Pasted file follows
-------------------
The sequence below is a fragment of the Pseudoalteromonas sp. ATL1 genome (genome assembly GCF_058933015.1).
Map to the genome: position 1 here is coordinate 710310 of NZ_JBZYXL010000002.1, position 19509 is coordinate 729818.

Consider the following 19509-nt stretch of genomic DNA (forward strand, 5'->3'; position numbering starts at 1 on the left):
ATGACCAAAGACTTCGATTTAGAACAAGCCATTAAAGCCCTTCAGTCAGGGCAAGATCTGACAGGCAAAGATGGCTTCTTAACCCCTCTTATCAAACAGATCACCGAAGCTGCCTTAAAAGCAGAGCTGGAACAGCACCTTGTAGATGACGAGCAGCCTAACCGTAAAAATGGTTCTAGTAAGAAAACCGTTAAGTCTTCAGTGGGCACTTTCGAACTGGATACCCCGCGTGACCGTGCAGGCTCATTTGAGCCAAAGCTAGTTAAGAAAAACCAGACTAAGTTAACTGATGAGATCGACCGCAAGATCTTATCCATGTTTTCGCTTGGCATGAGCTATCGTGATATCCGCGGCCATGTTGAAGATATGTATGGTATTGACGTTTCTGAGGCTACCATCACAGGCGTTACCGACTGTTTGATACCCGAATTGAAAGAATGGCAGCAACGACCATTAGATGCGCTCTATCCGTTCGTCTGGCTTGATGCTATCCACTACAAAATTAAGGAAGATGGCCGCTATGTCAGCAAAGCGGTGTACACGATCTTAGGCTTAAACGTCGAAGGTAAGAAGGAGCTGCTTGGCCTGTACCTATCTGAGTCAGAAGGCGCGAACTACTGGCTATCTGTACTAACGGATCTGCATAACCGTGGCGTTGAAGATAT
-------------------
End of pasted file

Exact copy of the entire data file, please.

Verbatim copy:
The sequence below is a fragment of the Pseudoalteromonas sp. ATL1 genome (genome assembly GCF_058933015.1).
Map to the genome: position 1 here is coordinate 710310 of NZ_JBZYXL010000002.1, position 19509 is coordinate 729818.

Consider the following 19509-nt stretch of genomic DNA (forward strand, 5'->3'; position numbering starts at 1 on the left):
ATGACCAAAGACTTCGATTTAGAACAAGCCATTAAAGCCCTTCAGTCAGGGCAAGATCTGACAGGCAAAGATGGCTTCTTAACCCCTCTTATCAAACAGATCACCGAAGCTGCCTTAAAAGCAGAGCTGGAACAGCACCTTGTAGATGACGAGCAGCCTAACCGTAAAAATGGTTCTAGTAAGAAAACCGTTAAGTCTTCAGTGGGCACTTTCGAACTGGATACCCCGCGTGACCGTGCAGGCTCATTTGAGCCAAAGCTAGTTAAGAAAAACCAGACTAAGTTAACTGATGAGATCGACCGCAAGATCTTATCCATGTTTTCGCTTGGCATGAGCTATCGTGATATCCGCGGCCATGTTGAAGATATGTATGGTATTGACGTTTCTGAGGCTACCATCACAGGCGTTACCGACTGTTTGATACCCGAATTGAAAGAATGGCAGCAACGACCATTAGATGCGCTCTATCCGTTCGTCTGGCTTGATGCTATCCACTACAAAATTAAGGAAGATGGCCGCTATGTCAGCAAAGCGGTGTACACGATCTTAGGCTTAAACGTCGAAGGTAAGAAGGAGCTGCTTGGCCTGTACCTATCTGAGTCAGAAGGCGCGAACTACTGGCTATCTGTACTAACGGATCTGCATAACCGTGGCGTTGAAGATAT